Australian women with faulty breast implants have joined overseas victims to seek a last-ditch attempt at compensation for the silicone-gel implants, which were banned in 2010 following a discovery that the French manufacturer was using unapproved industrial-grade silicone.
Reports from Australia indicate that around 500 women with faulty PIP implants have joined the action.
The implants are at least twice as likely as other brands to rupture.
The 500 women are part of a class action against Poly Implant Prothese involving 5127 mostly French and Colombian victims in criminal proceedings against PIP’s former owner Jean-Claude Mas, who is facing at least four years’ jail.
About 1300 Australian women of the estimated 5000 who have had the implants had signed up to a class action against the Adelaide-based distributor of the implants, Medical Vision Australia, but that collapsed in March after it was discovered MVA did not have adequate product liability insurance and the case was unviable. Law firm Tindall Gask Bentley (TGB) is claiming compensation for surgery costs and pain and suffering.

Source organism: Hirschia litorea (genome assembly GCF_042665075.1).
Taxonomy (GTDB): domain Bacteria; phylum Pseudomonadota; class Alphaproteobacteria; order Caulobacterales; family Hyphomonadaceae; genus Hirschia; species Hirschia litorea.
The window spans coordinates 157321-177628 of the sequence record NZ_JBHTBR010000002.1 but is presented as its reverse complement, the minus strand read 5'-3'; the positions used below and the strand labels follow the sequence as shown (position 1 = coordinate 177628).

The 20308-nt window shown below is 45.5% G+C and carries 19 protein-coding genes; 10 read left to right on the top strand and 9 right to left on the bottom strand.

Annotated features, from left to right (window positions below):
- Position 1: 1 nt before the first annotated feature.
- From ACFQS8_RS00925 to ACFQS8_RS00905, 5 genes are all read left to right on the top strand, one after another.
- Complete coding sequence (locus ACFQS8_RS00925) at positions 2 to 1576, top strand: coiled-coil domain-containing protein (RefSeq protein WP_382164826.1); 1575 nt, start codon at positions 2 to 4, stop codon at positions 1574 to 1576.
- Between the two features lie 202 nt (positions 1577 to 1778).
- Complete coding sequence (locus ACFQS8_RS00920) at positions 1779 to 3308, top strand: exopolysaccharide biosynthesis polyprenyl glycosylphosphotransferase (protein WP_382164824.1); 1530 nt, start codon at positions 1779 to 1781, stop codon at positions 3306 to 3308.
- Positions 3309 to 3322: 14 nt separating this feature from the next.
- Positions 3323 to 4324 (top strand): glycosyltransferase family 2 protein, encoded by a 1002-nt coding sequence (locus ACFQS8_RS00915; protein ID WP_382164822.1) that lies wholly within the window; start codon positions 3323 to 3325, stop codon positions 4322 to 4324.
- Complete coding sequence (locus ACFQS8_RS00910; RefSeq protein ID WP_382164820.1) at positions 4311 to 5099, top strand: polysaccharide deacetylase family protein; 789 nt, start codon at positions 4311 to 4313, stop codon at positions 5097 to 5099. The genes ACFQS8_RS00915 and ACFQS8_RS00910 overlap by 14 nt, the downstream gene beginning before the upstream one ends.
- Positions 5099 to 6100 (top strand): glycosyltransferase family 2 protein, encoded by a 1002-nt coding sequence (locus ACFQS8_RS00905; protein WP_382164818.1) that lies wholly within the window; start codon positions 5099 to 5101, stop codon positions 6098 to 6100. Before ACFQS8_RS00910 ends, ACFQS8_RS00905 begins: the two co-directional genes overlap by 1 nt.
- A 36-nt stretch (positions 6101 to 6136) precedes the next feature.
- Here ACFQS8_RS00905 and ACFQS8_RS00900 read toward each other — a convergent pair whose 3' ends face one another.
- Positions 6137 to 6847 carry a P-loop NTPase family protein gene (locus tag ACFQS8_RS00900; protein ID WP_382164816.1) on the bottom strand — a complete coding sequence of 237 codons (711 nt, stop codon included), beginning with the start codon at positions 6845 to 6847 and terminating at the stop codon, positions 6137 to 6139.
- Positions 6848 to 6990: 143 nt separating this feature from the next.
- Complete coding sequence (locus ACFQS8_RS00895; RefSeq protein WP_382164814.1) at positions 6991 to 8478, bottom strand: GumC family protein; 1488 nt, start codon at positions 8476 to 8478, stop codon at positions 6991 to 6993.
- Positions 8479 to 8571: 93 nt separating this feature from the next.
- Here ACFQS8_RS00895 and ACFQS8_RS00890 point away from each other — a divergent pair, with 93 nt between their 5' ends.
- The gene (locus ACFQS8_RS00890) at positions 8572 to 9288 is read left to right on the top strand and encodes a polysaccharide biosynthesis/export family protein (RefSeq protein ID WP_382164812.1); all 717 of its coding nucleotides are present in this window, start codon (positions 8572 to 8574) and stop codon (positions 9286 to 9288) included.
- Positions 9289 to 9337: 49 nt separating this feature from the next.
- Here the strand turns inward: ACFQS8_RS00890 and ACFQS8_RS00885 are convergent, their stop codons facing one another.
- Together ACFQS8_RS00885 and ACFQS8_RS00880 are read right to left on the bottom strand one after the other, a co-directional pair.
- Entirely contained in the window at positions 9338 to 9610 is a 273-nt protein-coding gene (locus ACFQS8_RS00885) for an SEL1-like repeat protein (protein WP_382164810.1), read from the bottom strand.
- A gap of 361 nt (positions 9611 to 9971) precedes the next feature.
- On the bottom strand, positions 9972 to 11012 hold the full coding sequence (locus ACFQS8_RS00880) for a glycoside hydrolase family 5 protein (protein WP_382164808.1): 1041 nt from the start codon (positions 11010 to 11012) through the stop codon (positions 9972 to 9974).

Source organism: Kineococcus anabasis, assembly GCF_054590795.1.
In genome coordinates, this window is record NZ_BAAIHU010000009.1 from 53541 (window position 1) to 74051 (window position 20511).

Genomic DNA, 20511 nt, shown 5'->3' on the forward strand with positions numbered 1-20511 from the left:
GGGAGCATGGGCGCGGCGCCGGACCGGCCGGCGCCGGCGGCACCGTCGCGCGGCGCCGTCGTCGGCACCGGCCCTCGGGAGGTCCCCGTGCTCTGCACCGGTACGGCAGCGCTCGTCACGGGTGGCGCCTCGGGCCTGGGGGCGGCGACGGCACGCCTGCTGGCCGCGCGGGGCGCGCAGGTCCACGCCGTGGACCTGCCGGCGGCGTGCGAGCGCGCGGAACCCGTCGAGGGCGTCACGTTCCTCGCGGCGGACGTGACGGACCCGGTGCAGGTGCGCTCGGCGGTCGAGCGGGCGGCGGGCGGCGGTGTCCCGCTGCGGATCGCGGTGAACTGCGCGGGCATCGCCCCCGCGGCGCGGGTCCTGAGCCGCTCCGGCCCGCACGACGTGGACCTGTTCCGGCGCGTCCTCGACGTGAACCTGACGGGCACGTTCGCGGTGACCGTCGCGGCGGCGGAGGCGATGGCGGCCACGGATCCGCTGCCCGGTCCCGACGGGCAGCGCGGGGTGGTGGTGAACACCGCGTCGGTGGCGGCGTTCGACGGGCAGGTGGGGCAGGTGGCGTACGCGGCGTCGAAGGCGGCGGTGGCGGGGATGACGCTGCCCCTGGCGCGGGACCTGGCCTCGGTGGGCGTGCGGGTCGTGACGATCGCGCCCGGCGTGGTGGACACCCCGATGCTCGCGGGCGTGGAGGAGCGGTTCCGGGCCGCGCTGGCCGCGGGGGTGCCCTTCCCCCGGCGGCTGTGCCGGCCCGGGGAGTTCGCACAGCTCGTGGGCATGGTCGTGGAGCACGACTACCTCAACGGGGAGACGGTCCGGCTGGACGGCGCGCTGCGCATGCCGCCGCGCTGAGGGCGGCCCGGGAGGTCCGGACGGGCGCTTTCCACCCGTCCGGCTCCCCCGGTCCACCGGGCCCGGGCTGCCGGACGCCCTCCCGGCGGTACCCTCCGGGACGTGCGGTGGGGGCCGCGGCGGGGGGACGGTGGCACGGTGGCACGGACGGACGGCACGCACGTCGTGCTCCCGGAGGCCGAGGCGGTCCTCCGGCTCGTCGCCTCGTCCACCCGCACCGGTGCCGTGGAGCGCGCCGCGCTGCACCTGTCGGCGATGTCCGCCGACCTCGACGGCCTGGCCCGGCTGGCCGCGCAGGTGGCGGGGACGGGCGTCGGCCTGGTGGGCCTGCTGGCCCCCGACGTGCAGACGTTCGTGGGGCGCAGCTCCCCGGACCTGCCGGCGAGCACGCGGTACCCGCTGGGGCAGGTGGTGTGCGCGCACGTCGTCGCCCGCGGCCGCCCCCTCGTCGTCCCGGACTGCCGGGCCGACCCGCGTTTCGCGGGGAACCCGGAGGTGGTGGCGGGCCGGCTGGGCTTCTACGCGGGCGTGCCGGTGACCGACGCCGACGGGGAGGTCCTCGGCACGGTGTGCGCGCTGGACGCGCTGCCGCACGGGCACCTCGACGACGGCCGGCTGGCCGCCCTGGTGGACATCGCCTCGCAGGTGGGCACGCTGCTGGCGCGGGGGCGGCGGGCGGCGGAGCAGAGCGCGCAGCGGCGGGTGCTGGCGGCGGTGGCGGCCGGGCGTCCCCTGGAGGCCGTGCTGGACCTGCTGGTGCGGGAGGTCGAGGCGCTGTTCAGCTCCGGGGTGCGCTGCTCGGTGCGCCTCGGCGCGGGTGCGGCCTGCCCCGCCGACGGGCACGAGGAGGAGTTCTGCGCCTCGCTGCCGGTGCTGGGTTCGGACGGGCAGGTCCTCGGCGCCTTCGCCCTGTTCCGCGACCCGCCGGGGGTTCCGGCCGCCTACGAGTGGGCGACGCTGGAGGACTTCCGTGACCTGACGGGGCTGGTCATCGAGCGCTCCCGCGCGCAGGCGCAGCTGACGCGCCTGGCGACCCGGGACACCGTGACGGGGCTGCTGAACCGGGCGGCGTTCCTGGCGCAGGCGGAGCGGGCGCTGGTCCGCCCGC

”The whole PIP implants fiasco has been extremely traumatic for the Australian women who were innocently caught up in the scandal,” TGB partner Tim White said. ”They spent thousands of dollars on a product that they were told and expected was of high quality, authorised and safe.
”Many experienced physical issues such as pain, swelling, lymph node damage, illness and infection. Almost all women spoke of the psychological toll which ranged from stress and anxiety to depression.”
Bronwyn Pereira, 47, of Mona Vale and who is part of the overseas class action, had the PIP implants seven years ago to correct a congenital deformity, pectus excavatum (hollow chest), but one ruptured so badly she has suffered a litany of serious health problems.